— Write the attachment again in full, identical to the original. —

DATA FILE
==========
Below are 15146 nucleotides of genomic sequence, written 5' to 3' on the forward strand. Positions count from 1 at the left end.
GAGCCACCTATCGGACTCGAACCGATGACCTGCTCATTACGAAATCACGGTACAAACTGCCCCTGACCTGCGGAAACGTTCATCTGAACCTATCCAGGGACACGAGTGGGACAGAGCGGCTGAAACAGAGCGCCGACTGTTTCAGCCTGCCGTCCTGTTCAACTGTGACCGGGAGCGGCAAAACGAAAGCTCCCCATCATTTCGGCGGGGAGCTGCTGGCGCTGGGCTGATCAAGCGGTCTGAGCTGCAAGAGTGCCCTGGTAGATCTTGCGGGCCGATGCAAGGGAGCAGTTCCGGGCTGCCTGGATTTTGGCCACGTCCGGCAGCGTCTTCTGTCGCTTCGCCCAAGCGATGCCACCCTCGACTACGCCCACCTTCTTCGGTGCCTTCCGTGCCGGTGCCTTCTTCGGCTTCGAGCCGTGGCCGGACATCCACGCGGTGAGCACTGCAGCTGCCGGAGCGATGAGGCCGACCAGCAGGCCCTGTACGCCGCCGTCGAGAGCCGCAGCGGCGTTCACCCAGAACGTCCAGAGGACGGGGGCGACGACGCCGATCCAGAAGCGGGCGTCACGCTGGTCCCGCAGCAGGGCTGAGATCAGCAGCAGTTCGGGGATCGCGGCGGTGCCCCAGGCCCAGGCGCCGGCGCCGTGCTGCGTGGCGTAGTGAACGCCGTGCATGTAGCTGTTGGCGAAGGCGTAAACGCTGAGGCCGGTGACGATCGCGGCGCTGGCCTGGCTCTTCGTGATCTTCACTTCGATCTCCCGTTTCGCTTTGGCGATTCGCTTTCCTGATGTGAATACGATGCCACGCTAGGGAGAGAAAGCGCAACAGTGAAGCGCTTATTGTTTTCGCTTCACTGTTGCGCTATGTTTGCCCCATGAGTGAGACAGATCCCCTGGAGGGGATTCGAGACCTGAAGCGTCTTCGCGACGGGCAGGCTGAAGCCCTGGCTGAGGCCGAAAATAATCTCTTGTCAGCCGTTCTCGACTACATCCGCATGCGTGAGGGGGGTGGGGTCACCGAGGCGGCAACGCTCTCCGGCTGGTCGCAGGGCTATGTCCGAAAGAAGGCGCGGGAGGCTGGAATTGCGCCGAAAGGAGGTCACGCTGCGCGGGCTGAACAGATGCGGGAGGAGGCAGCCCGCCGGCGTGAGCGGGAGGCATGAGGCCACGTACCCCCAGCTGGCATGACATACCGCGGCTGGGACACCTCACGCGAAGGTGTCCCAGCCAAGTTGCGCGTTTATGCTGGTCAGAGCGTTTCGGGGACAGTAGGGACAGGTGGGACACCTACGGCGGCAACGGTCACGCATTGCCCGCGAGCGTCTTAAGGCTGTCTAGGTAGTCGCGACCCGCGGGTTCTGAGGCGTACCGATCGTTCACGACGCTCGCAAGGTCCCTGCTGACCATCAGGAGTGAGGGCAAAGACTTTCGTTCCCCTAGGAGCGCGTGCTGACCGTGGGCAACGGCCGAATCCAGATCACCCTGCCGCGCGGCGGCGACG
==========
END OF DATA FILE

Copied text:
Below are 15146 nucleotides of genomic sequence, written 5' to 3' on the forward strand. Positions count from 1 at the left end.
GAGCCACCTATCGGACTCGAACCGATGACCTGCTCATTACGAAATCACGGTACAAACTGCCCCTGACCTGCGGAAACGTTCATCTGAACCTATCCAGGGACACGAGTGGGACAGAGCGGCTGAAACAGAGCGCCGACTGTTTCAGCCTGCCGTCCTGTTCAACTGTGACCGGGAGCGGCAAAACGAAAGCTCCCCATCATTTCGGCGGGGAGCTGCTGGCGCTGGGCTGATCAAGCGGTCTGAGCTGCAAGAGTGCCCTGGTAGATCTTGCGGGCCGATGCAAGGGAGCAGTTCCGGGCTGCCTGGATTTTGGCCACGTCCGGCAGCGTCTTCTGTCGCTTCGCCCAAGCGATGCCACCCTCGACTACGCCCACCTTCTTCGGTGCCTTCCGTGCCGGTGCCTTCTTCGGCTTCGAGCCGTGGCCGGACATCCACGCGGTGAGCACTGCAGCTGCCGGAGCGATGAGGCCGACCAGCAGGCCCTGTACGCCGCCGTCGAGAGCCGCAGCGGCGTTCACCCAGAACGTCCAGAGGACGGGGGCGACGACGCCGATCCAGAAGCGGGCGTCACGCTGGTCCCGCAGCAGGGCTGAGATCAGCAGCAGTTCGGGGATCGCGGCGGTGCCCCAGGCCCAGGCGCCGGCGCCGTGCTGCGTGGCGTAGTGAACGCCGTGCATGTAGCTGTTGGCGAAGGCGTAAACGCTGAGGCCGGTGACGATCGCGGCGCTGGCCTGGCTCTTCGTGATCTTCACTTCGATCTCCCGTTTCGCTTTGGCGATTCGCTTTCCTGATGTGAATACGATGCCACGCTAGGGAGAGAAAGCGCAACAGTGAAGCGCTTATTGTTTTCGCTTCACTGTTGCGCTATGTTTGCCCCATGAGTGAGACAGATCCCCTGGAGGGGATTCGAGACCTGAAGCGTCTTCGCGACGGGCAGGCTGAAGCCCTGGCTGAGGCCGAAAATAATCTCTTGTCAGCCGTTCTCGACTACATCCGCATGCGTGAGGGGGGTGGGGTCACCGAGGCGGCAACGCTCTCCGGCTGGTCGCAGGGCTATGTCCGAAAGAAGGCGCGGGAGGCTGGAATTGCGCCGAAAGGAGGTCACGCTGCGCGGGCTGAACAGATGCGGGAGGAGGCAGCCCGCCGGCGTGAGCGGGAGGCATGAGGCCACGTACCCCCAGCTGGCATGACATACCGCGGCTGGGACACCTCACGCGAAGGTGTCCCAGCCAAGTTGCGCGTTTATGCTGGTCAGAGCGTTTCGGGGACAGTAGGGACAGGTGGGACACCTACGGCGGCAACGGTCACGCATTGCCCGCGAGCGTCTTAAGGCTGTCTAGGTAGTCGCGACCCGCGGGTTCTGAGGCGTACCGATCGTTCACGACGCTCGCAAGGTCCCTGCTGACCATCAGGAGTGAGGGCAAAGACTTTCGTTCCCCTAGGAGCGCGTGCTGACCGTGGGCAACGGCCGAATCCAGATCACCCTGCCGCGCGGCGGCGACG